March 19, 2014
Judge rules in Julie of the Wolves digital rights case
by Nick Davies
A New York judge made a ruling this week in a dispute between HarperCollins and digital publisher Open Road, over the e-book rights to Jean Craighead George’s Newbery Award-winning novel Julie of the Wolves. After more than two years in court, Judge Naomi Reice Buchwald ruled that, despite an agreement with the author, Open Road impinged on Harper’s copyright by publishing an e-book edition, and would have to pay damages.
Andrew Albanese writes for Publishers Weekly that Open Road’s Julie and the Wolves e-book came about from a disagreement over royalties: George wanted to publish one with HarperCollins, which holds the rights to the book, but the publisher “refused to budge” on its 25% net e-book royalty offer. Open Road argued that “Harper had its opportunity to publish an e-book edition of Julie of the Wolves… George, who was certain she retained the e-book publication rights, would have preferred to publish with Harper because of their long print association. Harper, however, would not meet Open Road’s 50% royalty offer.”
Harper filed a lawsuit in 2011, after George agreed to publish with Open Road; Harper’s lawyers argued that two clauses in the 1971 contract “gave it the exclusive right to license an electronic edition—albeit, only to be executed with the permission of George.” The author passed away in 2012, though, so without being able to depose her (or her agent, also deceased) Buchwald had only the contract to rely on. One of the two paragraphs that formed the basis of her decision states that HarperCollins “shall grant no license without the prior written consent of the Author… including uses in storage and retrieval and information systems, and/or whether through computer, computer-stored, mechanical or other electronic means now known or hereafter invented.”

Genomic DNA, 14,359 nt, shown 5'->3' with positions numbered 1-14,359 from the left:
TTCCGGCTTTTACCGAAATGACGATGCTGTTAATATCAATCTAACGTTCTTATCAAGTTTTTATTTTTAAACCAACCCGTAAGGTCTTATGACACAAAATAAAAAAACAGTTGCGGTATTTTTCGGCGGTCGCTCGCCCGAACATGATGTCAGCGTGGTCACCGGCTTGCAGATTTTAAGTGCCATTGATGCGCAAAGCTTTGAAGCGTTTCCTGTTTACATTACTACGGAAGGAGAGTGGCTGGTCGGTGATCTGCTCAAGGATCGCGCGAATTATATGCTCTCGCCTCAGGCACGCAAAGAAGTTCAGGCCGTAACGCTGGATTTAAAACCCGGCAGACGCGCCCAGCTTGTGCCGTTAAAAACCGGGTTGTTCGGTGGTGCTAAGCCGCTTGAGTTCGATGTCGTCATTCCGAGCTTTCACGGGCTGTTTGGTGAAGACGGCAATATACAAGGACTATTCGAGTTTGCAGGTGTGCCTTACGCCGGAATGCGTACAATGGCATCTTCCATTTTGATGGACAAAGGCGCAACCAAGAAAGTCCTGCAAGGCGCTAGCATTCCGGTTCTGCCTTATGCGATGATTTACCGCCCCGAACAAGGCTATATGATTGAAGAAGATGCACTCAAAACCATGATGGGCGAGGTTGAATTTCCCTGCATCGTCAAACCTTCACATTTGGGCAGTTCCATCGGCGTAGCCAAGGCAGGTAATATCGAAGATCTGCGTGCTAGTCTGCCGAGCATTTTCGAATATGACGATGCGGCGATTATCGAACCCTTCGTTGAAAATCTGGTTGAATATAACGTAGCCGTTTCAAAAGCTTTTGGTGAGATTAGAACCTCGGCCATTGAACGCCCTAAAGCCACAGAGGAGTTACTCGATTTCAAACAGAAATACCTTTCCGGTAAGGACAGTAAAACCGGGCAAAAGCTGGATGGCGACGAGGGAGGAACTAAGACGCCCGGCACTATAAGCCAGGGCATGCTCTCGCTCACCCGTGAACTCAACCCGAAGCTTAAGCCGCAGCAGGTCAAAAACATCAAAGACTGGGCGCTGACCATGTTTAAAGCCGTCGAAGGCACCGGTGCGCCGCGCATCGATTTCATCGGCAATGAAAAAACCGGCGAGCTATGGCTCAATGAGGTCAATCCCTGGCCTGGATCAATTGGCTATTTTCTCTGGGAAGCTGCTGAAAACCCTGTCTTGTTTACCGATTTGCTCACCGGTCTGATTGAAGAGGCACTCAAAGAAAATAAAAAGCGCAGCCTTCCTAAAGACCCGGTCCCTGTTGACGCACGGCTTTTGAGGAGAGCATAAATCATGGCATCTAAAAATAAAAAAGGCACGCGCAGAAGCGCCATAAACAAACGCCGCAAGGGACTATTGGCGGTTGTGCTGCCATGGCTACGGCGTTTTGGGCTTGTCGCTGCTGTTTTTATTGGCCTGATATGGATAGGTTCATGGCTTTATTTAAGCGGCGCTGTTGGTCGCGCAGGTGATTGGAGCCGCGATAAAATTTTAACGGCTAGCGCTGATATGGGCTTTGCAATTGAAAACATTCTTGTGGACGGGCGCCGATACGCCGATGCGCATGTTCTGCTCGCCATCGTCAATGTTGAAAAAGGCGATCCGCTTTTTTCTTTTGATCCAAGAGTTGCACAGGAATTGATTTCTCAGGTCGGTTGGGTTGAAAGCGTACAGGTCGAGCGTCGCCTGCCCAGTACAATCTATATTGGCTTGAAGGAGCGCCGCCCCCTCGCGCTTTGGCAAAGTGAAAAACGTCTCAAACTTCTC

James Grimmelmann, a law professor at the University of Maryland and contributing editor to Publishers Weekly, opines that:
The decision seems quite reasonable, given the language in the contract. Ironically, the language [George’s agency] Curtis Brown inserted to make it harder to license digital uses without the author’s consent is precisely what shows that digital uses were something both George and HarperCollins had in mind. Paragraph 20 doesn’t make sense unless HarperCollins had some relevant rights for electronic media, and the language is quite broad as to what those media might be.
While damages haven’t yet been assessed, the penalties under the Copyright Act could run up to $150,000 per instance of willful infringement. While it’s tempting to see the case as a landmark ruling in digital rights to publishers’ backlists, Judge Buchwald cautions that it’s dependent on the specific language of George’s contract with Harper, and of “limited applicability beyond the confines of this contract and this case.”
Nick Davies was a publicist at Melville House.